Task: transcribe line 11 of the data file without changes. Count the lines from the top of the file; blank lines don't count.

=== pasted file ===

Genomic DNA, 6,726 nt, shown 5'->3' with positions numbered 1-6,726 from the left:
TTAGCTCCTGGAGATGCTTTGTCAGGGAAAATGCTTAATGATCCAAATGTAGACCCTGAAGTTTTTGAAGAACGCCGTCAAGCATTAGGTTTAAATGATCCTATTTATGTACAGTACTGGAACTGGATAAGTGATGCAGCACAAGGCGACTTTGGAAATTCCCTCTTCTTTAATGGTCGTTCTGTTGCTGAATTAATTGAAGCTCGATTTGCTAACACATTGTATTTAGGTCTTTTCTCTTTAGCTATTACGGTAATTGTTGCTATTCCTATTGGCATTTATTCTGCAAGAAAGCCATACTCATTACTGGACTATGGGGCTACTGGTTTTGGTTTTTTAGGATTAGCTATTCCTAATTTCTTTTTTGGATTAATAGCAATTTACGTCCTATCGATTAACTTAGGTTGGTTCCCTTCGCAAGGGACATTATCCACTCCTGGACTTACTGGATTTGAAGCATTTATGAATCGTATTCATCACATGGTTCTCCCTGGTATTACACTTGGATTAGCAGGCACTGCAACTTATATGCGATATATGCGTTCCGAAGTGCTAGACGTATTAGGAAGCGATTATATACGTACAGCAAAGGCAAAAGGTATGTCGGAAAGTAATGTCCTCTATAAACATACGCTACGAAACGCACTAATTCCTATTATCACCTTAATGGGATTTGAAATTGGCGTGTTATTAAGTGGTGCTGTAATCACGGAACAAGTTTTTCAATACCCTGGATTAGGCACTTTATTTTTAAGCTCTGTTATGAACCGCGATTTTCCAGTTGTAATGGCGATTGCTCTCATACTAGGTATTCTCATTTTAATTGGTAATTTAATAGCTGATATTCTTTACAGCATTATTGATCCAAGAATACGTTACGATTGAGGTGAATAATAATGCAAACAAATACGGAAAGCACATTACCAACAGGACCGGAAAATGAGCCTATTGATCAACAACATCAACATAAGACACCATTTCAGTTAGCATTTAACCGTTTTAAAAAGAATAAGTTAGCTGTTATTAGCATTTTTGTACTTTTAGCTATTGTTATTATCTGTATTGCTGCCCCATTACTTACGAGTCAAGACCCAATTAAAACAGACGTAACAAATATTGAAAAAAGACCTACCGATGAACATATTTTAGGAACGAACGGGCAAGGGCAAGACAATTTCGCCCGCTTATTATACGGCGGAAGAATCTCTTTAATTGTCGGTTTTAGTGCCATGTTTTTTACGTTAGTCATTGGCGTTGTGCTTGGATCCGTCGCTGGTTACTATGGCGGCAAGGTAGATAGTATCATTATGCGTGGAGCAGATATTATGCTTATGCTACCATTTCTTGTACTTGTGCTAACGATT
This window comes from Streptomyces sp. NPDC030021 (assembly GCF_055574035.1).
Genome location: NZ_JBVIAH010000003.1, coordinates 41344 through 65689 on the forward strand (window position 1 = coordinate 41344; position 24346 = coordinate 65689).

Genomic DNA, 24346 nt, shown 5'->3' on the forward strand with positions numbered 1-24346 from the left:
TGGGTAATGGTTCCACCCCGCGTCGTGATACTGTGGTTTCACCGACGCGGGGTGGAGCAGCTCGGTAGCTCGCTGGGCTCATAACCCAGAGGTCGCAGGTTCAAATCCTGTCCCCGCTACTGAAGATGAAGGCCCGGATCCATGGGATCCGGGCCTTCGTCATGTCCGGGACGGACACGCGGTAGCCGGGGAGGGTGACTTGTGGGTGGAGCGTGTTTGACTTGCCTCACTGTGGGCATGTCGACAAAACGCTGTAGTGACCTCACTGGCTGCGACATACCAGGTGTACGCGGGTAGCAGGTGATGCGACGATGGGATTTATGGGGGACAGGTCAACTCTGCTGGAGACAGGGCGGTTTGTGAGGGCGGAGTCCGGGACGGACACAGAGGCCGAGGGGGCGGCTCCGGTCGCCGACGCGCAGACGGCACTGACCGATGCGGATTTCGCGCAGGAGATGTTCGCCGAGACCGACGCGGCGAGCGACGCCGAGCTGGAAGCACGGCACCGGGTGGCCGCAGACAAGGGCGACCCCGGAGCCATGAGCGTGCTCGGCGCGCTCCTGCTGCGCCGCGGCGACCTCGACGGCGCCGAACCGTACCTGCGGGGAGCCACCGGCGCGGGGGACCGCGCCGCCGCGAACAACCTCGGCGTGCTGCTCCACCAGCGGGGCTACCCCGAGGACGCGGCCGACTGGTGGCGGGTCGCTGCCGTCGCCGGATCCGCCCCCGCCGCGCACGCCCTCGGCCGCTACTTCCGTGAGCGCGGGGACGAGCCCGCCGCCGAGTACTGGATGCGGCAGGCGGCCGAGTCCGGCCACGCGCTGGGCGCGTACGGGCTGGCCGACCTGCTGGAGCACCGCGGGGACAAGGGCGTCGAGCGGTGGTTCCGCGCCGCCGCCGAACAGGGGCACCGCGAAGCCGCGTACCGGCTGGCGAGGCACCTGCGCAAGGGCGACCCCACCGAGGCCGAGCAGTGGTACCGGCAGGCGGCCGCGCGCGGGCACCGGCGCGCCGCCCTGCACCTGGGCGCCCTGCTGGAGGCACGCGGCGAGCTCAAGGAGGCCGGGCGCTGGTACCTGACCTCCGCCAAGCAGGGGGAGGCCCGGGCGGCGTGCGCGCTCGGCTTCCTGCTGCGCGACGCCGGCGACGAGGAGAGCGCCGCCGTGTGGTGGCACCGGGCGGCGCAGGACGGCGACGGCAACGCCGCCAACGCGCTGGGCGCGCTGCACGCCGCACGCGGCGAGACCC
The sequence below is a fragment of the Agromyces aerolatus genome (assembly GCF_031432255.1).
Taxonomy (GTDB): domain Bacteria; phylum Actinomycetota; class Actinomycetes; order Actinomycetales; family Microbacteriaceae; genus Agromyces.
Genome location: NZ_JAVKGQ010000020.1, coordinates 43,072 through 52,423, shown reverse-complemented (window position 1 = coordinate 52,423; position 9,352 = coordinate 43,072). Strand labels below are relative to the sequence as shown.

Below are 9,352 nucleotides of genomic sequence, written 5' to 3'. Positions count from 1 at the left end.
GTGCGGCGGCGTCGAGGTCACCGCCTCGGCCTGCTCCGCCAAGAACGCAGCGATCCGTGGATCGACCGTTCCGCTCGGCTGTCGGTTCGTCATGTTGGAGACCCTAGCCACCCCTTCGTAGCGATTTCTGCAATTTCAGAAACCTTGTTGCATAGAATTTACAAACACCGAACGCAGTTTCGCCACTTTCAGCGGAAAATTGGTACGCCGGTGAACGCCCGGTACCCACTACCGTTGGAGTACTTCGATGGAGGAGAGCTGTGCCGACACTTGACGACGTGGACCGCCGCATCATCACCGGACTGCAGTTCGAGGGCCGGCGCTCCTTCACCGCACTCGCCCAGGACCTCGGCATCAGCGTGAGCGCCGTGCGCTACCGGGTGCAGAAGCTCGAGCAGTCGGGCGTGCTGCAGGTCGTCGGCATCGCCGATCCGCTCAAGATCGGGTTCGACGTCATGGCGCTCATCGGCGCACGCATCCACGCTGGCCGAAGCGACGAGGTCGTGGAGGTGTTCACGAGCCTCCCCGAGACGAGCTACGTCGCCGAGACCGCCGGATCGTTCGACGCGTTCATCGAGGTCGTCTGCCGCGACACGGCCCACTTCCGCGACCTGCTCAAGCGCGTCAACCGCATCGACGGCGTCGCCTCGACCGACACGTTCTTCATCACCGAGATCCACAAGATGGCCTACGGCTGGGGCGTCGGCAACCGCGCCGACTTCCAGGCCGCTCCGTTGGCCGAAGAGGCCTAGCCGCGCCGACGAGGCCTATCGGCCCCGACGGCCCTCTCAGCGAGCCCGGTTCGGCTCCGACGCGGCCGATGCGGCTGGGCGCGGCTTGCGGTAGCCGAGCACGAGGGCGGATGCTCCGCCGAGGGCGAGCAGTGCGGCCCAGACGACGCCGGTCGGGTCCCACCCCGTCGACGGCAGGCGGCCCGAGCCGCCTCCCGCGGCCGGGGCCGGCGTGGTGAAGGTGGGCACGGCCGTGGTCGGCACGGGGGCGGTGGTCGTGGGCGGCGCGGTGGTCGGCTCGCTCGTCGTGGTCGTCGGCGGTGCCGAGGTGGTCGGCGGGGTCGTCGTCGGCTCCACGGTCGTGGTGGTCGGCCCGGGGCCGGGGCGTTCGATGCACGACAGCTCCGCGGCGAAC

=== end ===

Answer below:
GTGCGGCGGCGTCGAGGTCACCGCCTCGGCCTGCTCCGCCAAGAACGCAGCGATCCGTGGATCGACCGTTCCGCTCGGCTGTCGGTTCGTCATGTTGGAGACCCTAGCCACCCCTTCGTAGCGATTTCTGCAATTTCAGAAACCTTGTTGCATAGAATTTACAAACACCGAACGCAGTTTCGCCACTTTCAGCGGAAAATTGGTACGCCGGTGAACGCCCGGTACCCACTACCGTTGGAGTACTTCGATGGAGGAGAGCTGTGCCGACACTTGACGACGTGGACCGCCGCATCATCACCGGACTGCAGTTCGAGGGCCGGCGCTCCTTCACCGCACTCGCCCAGGACCTCGGCATCAGCGTGAGCGCCGTGCGCTACCGGGTGCAGAAGCTCGAGCAGTCGGGCGTGCTGCAGGTCGTCGGCATCGCCGATCCGCTCAAGATCGGGTTCGACGTCATGGCGCTCATCGGCGCACGCATCCACGCTGGCCGAAGCGACGAGGTCGTGGAGGTGTTCACGAGCCTCCCCGAGACGAGCTACGTCGCCGAGACCGCCGGATCGTTCGACGCGTTCATCGAGGTCGTCTGCCGCGACACGGCCCACTTCCGCGACCTGCTCAAGCGCGTCAACCGCATCGACGGCGTCGCCTCGACCGACACGTTCTTCATCACCGAGATCCACAAGATGGCCTACGGCTGGGGCGTCGGCAACCGCGCCGACTTCCAGGCCGCTCCGTTGGCCGAAGAGGCCTAGCCGCGCCGACGAGGCCTATCGGCCCCGACGGCCCTCTCAGCGAGCCCGGTTCGGCTCCGACGCGGCCGATGCGGCTGGGCGCGGCTTGCGGTAGCCGAGCACGAGGGCGGATGCTCCGCCGAGGGCGAGCAGTGCGGCCCAGACGACGCCGGTCGGGTCCCACCCCGTCGACGGCAGGCGGCCCGAGCCGCCTCCCGCGGCCGGGGCCGGCGTGGTGAAGGTGGGCACGGCCGTGGTCGGCACGGGGGCGGTGGTCGTGGGCGGCGCGGTGGTCGGCTCGCTCGTCGTGGTCGTCGGCGGTGCCGAGGTGGTCGGCGGGGTCGTCGTCGGCTCCACGGTCGTGGTGGTCGGCCCGGGGCCGGGGCGTTCGATGCACGACAGCTCCGCGGCGAAC